Many people wonder whether they can use a credit card at an ATM, how it works, and whether or not they should. In short, using a credit card at an ATM can be a quick and easy way to get some cash in a pinch, but it is generally a bad idea due to fees and interest.
How Does Using a Credit Card at an ATM Work?
Using an ATM to get cash using a credit card is very similar to withdrawing money with a debit card. Locate an ATM near you, preferably one that does not charge fees and is on the correct network for your credit card issuer.
Once you choose the ATM that you’d like to use, insert the credit card. The ATM may ask for the PIN associated with that card. Since you don’t have to use the PIN when making purchases with a credit card, you may not know it. You can resolve this by calling the number on the back of the credit card and getting your PIN reset. Once you’ve entered your PIN, you can enter the amount of cash you’d like to receive, making sure not to exceed your card’s cash advance limit, and the ATM will distribute the money to you.
What are the Costs of Using a Credit Card at an ATM?
Getting cash from an ATM using a credit card is convenient but comes with very hefty fees that consumers need to consider. Just like debit cards, credit cards are part of specific ATM networks based on the card’s issuer. Using a credit card to withdraw cash from an ATM outside of its network normally incurs a fee from the ATM network. Additionally, businesses that let ATMs operate on the premises can charge an additional fee to consumers who use the ATM. These fees alone can increase the cost of your transaction by two to ten dollars.
Credit card companies also charge fees for cash advances, further increasing the cost. Typically, cash advances cost a flat fee or a percentage of the cash you withdraw from the ATM, whichever is higher. So, if your card charges $5 or 3% for a cash advance and you withdraw $20, you’ll be hit with a $5 fee, which works out to be 25% of your cash advance. If you withdraw $300, your fee will be $9. This means that small withdrawals can be incredibly expensive on a percentage basis.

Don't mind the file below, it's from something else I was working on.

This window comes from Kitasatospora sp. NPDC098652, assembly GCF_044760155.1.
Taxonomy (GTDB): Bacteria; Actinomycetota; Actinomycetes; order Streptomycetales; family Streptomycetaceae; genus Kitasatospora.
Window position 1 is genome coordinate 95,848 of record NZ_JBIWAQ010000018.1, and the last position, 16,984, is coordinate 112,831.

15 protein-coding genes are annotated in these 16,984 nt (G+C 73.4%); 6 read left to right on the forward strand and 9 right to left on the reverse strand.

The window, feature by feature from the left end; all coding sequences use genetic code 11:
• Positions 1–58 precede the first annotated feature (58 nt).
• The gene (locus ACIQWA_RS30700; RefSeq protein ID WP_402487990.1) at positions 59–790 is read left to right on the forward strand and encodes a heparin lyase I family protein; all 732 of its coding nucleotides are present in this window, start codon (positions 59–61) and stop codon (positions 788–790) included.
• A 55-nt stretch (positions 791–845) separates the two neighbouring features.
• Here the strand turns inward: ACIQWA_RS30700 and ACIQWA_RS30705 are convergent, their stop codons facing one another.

The last way credit card companies make money on cash advances is through interest. Interest on cash advances tends to be four to five percent higher than the interest on purchase balances. Many cards also start charging interest immediately, rather than waiting until the statement closes and payment comes due. This means you could be hit with a surprise interest bill if you get a cash advance early in your statement, and don’t pay it off right away.
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What You Should Know Before Using a Credit Card at an ATM
Before getting a cash advance from an ATM by using your credit card, there are a few things you should know.
What is My Current Card Balance and What is My Cash Advance Limit?
You don’t want to go to an ATM looking for cash and come away realizing that you’ve already reached your card’s limit or you can’t withdraw as much as you actually need. Most cards have a separate, lower limit for cash advances than purchases. The limit can sometimes be raised, however, by calling the card’s customer service line. Therefore, knowing what your cash advance limit is ahead of your ATM visit is extremely important in determining if you need to request an increased line of credit.
What Terms and Fees are Involved?
As mentioned before, card companies charge fees on cash advances. Knowing the exact fees, you’ll be dealing with and the terms of the cash advance, such as when interest will start to accrue, is essential. For reference, the terms may be slightly different for business facing credit cards vs. consumer facing credit cards.
Are There Alternatives to Taking a Cash Advance?
Since cash advances are so costly, you should take time to consider whether there are alternatives to getting one. Asking to borrow some cash from a friend, writing a check, or paying a surcharge to use your credit card instead of getting cash from an ATM can save you money in the long run.
Using your credit card to get a cash advance from an ATM can be a convenient way to get cash in a hurry, but the fees associated with a cash advance means they should only be used when they are truly necessary.
Author: Andrew Rombach
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